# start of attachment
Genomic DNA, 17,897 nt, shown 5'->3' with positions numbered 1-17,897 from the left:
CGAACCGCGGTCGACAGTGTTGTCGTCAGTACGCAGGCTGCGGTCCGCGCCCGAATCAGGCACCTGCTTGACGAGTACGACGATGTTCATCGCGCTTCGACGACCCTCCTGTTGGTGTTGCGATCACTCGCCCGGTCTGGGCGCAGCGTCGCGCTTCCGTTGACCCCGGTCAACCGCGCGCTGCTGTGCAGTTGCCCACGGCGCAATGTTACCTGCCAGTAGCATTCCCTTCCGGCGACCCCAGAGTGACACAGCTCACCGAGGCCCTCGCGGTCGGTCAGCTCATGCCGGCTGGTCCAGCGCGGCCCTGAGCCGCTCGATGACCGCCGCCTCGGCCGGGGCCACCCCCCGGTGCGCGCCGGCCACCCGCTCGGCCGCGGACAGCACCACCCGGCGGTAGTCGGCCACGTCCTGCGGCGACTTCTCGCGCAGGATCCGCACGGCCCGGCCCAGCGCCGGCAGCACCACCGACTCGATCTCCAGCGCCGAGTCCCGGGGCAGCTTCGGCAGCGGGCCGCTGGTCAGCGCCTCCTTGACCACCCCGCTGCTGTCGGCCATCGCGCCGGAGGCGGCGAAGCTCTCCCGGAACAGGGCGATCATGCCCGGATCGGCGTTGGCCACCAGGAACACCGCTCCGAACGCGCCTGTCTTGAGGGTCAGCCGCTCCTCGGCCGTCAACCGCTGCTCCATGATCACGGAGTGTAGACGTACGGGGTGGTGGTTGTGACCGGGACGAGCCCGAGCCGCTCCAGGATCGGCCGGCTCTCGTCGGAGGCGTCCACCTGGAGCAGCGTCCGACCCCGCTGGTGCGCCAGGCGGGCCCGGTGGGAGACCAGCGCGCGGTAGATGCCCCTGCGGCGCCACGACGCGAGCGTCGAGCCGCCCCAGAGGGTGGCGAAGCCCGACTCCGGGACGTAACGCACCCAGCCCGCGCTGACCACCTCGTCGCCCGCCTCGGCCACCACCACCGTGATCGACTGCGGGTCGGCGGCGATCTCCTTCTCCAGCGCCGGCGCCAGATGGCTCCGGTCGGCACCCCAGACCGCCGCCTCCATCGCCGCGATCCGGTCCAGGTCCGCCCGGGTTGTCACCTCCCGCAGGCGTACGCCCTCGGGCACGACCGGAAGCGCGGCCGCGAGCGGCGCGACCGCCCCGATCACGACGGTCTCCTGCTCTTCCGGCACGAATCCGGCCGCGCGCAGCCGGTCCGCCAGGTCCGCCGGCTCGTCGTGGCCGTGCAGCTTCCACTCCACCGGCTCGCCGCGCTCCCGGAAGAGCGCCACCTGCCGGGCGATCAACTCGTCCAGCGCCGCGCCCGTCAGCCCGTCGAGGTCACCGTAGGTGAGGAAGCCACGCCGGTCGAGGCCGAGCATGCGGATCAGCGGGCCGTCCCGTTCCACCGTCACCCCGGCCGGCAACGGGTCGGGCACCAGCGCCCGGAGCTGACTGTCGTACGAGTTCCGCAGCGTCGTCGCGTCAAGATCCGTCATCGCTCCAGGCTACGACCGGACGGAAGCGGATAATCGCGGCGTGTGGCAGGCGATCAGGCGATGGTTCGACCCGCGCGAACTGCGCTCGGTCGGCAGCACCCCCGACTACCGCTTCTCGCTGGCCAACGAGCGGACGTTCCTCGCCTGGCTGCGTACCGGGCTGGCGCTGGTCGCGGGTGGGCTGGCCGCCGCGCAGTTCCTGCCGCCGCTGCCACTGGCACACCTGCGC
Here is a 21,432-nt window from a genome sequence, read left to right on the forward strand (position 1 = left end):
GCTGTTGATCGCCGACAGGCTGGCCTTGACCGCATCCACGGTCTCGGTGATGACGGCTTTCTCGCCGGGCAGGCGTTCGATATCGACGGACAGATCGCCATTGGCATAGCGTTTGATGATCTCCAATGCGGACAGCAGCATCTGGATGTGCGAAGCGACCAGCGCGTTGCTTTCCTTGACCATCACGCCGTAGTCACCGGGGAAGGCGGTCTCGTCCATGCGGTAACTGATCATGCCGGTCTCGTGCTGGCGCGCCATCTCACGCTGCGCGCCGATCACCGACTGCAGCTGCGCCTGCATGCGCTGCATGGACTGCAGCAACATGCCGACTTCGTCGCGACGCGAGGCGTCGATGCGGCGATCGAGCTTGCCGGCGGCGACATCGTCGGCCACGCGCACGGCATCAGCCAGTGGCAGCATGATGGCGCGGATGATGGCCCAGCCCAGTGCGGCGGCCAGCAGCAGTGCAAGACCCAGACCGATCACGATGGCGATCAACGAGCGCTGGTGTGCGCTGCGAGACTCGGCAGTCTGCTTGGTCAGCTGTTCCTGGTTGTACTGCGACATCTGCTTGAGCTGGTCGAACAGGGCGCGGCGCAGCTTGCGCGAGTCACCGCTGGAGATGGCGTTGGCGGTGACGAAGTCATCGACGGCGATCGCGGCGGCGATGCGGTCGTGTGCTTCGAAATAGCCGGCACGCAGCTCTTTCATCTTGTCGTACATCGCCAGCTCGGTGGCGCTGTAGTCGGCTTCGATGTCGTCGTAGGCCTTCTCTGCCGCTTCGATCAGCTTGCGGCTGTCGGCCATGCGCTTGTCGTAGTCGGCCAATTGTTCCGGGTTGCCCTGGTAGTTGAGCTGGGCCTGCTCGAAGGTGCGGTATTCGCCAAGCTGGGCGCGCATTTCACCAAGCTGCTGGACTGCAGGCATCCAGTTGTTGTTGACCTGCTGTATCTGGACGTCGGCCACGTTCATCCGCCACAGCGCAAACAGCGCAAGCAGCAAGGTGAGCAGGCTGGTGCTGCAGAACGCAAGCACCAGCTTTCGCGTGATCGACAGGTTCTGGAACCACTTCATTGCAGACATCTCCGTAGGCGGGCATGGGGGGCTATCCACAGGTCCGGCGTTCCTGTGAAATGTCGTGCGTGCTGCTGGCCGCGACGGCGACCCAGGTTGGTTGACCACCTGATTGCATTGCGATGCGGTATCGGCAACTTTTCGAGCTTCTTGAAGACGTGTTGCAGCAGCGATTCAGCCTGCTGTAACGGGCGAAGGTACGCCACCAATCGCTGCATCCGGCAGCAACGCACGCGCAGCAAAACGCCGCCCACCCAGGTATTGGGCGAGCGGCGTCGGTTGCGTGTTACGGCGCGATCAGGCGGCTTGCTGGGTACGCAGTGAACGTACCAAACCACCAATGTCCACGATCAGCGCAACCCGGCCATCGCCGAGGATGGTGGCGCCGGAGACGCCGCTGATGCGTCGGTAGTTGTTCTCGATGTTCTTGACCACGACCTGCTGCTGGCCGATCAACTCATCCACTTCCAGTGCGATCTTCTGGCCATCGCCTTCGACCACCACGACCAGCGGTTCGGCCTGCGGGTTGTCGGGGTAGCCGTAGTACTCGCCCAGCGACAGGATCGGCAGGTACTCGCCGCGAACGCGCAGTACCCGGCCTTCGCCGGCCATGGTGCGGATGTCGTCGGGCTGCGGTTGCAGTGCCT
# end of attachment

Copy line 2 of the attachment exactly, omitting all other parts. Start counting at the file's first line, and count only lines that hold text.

CGAACCGCGGTCGACAGTGTTGTCGTCAGTACGCAGGCTGCGGTCCGCGCCCGAATCAGGCACCTGCTTGACGAGTACGACGATGTTCATCGCGCTTCGACGACCCTCCTGTTGGTGTTGCGATCACTCGCCCGGTCTGGGCGCAGCGTCGCGCTTCCGTTGACCCCGGTCAACCGCGCGCTGCTGTGCAGTTGCCCACGGCGCAATGTTACCTGCCAGTAGCATTCCCTTCCGGCGACCCCAGAGTGACACAGCTCACCGAGGCCCTCGCGGTCGGTCAGCTCATGCCGGCTGGTCCAGCGCGGCCCTGAGCCGCTCGATGACCGCCGCCTCGGCCGGGGCCACCCCCCGGTGCGCGCCGGCCACCCGCTCGGCCGCGGACAGCACCACCCGGCGGTAGTCGGCCACGTCCTGCGGCGACTTCTCGCGCAGGATCCGCACGGCCCGGCCCAGCGCCGGCAGCACCACCGACTCGATCTCCAGCGCCGAGTCCCGGGGCAGCTTCGGCAGCGGGCCGCTGGTCAGCGCCTCCTTGACCACCCCGCTGCTGTCGGCCATCGCGCCGGAGGCGGCGAAGCTCTCCCGGAACAGGGCGATCATGCCCGGATCGGCGTTGGCCACCAGGAACACCGCTCCGAACGCGCCTGTCTTGAGGGTCAGCCGCTCCTCGGCCGTCAACCGCTGCTCCATGATCACGGAGTGTAGACGTACGGGGTGGTGGTTGTGACCGGGACGAGCCCGAGCCGCTCCAGGATCGGCCGGCTCTCGTCGGAGGCGTCCACCTGGAGCAGCGTCCGACCCCGCTGGTGCGCCAGGCGGGCCCGGTGGGAGACCAGCGCGCGGTAGATGCCCCTGCGGCGCCACGACGCGAGCGTCGAGCCGCCCCAGAGGGTGGCGAAGCCCGACTCCGGGACGTAACGCACCCAGCCCGCGCTGACCACCTCGTCGCCCGCCTCGGCCACCACCACCGTGATCGACTGCGGGTCGGCGGCGATCTCCTTCTCCAGCGCCGGCGCCAGATGGCTCCGGTCGGCACCCCAGACCGCCGCCTCCATCGCCGCGATCCGGTCCAGGTCCGCCCGGGTTGTCACCTCCCGCAGGCGTACGCCCTCGGGCACGACCGGAAGCGCGGCCGCGAGCGGCGCGACCGCCCCGATCACGACGGTCTCCTGCTCTTCCGGCACGAATCCGGCCGCGCGCAGCCGGTCCGCCAGGTCCGCCGGCTCGTCGTGGCCGTGCAGCTTCCACTCCACCGGCTCGCCGCGCTCCCGGAAGAGCGCCACCTGCCGGGCGATCAACTCGTCCAGCGCCGCGCCCGTCAGCCCGTCGAGGTCACCGTAGGTGAGGAAGCCACGCCGGTCGAGGCCGAGCATGCGGATCAGCGGGCCGTCCCGTTCCACCGTCACCCCGGCCGGCAACGGGTCGGGCACCAGCGCCCGGAGCTGACTGTCGTACGAGTTCCGCAGCGTCGTCGCGTCAAGATCCGTCATCGCTCCAGGCTACGACCGGACGGAAGCGGATAATCGCGGCGTGTGGCAGGCGATCAGGCGATGGTTCGACCCGCGCGAACTGCGCTCGGTCGGCAGCACCCCCGACTACCGCTTCTCGCTGGCCAACGAGCGGACGTTCCTCGCCTGGCTGCGTACCGGGCTGGCGCTGGTCGCGGGTGGGCTGGCCGCCGCGCAGTTCCTGCCGCCGCTGCCACTGGCACACCTGCGC